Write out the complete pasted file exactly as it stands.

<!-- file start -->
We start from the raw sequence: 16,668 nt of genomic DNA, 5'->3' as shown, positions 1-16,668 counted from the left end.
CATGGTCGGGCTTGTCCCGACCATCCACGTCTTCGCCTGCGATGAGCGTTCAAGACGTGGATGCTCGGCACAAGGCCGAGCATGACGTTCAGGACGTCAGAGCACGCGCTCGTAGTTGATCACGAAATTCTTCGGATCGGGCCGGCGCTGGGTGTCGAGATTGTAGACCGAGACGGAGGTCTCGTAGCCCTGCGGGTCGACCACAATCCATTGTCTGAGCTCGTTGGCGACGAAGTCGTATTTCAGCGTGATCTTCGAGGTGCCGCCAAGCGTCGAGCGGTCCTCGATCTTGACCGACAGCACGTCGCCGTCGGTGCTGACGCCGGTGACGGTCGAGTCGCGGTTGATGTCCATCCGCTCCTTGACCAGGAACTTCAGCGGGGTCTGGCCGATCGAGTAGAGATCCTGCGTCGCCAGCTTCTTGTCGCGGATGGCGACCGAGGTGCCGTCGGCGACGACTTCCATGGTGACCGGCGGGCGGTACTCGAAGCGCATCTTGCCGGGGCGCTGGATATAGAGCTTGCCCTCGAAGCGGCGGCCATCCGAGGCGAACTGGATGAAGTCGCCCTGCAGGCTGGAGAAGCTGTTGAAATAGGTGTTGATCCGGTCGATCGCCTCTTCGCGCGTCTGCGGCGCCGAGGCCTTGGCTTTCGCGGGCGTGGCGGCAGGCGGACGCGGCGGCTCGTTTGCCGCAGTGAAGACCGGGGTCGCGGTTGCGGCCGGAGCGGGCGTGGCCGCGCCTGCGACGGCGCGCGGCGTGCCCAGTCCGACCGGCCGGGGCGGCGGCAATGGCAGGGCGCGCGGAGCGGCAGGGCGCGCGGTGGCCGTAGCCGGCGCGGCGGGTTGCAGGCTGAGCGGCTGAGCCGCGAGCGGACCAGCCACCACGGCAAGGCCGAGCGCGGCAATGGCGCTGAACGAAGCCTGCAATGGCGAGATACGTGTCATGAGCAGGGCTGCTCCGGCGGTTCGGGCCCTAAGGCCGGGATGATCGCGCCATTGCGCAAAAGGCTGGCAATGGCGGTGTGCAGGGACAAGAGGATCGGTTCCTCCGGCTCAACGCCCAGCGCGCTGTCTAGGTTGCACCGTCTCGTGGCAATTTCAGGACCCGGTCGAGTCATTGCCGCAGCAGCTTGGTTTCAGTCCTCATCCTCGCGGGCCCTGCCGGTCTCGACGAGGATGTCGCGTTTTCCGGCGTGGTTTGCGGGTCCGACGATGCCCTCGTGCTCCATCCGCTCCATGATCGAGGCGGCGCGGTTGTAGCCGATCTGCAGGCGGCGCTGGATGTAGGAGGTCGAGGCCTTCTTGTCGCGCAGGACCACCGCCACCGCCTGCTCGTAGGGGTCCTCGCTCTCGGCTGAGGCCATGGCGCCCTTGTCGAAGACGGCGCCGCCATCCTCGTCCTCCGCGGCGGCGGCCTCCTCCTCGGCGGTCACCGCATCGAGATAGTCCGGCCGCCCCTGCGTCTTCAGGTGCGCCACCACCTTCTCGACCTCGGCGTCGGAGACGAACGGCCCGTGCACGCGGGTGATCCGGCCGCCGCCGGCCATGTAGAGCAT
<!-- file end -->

We start from the raw sequence: 16,668 nt of genomic DNA, 5'->3' as shown, positions 1-16,668 counted from the left end.
CATGGTCGGGCTTGTCCCGACCATCCACGTCTTCGCCTGCGATGAGCGTTCAAGACGTGGATGCTCGGCACAAGGCCGAGCATGACGTTCAGGACGTCAGAGCACGCGCTCGTAGTTGATCACGAAATTCTTCGGATCGGGCCGGCGCTGGGTGTCGAGATTGTAGACCGAGACGGAGGTCTCGTAGCCCTGCGGGTCGACCACAATCCATTGTCTGAGCTCGTTGGCGACGAAGTCGTATTTCAGCGTGATCTTCGAGGTGCCGCCAAGCGTCGAGCGGTCCTCGATCTTGACCGACAGCACGTCGCCGTCGGTGCTGACGCCGGTGACGGTCGAGTCGCGGTTGATGTCCATCCGCTCCTTGACCAGGAACTTCAGCGGGGTCTGGCCGATCGAGTAGAGATCCTGCGTCGCCAGCTTCTTGTCGCGGATGGCGACCGAGGTGCCGTCGGCGACGACTTCCATGGTGACCGGCGGGCGGTACTCGAAGCGCATCTTGCCGGGGCGCTGGATATAGAGCTTGCCCTCGAAGCGGCGGCCATCCGAGGCGAACTGGATGAAGTCGCCCTGCAGGCTGGAGAAGCTGTTGAAATAGGTGTTGATCCGGTCGATCGCCTCTTCGCGCGTCTGCGGCGCCGAGGCCTTGGCTTTCGCGGGCGTGGCGGCAGGCGGACGCGGCGGCTCGTTTGCCGCAGTGAAGACCGGGGTCGCGGTTGCGGCCGGAGCGGGCGTGGCCGCGCCTGCGACGGCGCGCGGCGTGCCCAGTCCGACCGGCCGGGGCGGCGGCAATGGCAGGGCGCGCGGAGCGGCAGGGCGCGCGGTGGCCGTAGCCGGCGCGGCGGGTTGCAGGCTGAGCGGCTGAGCCGCGAGCGGACCAGCCACCACGGCAAGGCCGAGCGCGGCAATGGCGCTGAACGAAGCCTGCAATGGCGAGATACGTGTCATGAGCAGGGCTGCTCCGGCGGTTCGGGCCCTAAGGCCGGGATGATCGCGCCATTGCGCAAAAGGCTGGCAATGGCGGTGTGCAGGGACAAGAGGATCGGTTCCTCCGGCTCAACGCCCAGCGCGCTGTCTAGGTTGCACCGTCTCGTGGCAATTTCAGGACCCGGTCGAGTCATTGCCGCAGCAGCTTGGTTTCAGTCCTCATCCTCGCGGGCCCTGCCGGTCTCGACGAGGATGTCGCGTTTTCCGGCGTGGTTTGCGGGTCCGACGATGCCCTCGTGCTCCATCCGCTCCATGATCGAGGCGGCGCGGTTGTAGCCGATCTGCAGGCGGCGCTGGATGTAGGAGGTCGAGGCCTTCTTGTCGCGCAGGACCACCGCCACCGCCTGCTCGTAGGGGTCCTCGCTCTCGGCTGAGGCCATGGCGCCCTTGTCGAAGACGGCGCCGCCATCCTCGTCCTCCGCGGCGGCGGCCTCCTCCTCGGCGGTCACCGCATCGAGATAGTCCGGCCGCCCCTGCGTCTTCAGGTGCGCCACCACCTTCTCGACCTCGGCGTCGGAGACGAACGGCCCGTGCACGCGGGTGATCCGGCCGCCGCCGGCCATGTAGAGCAT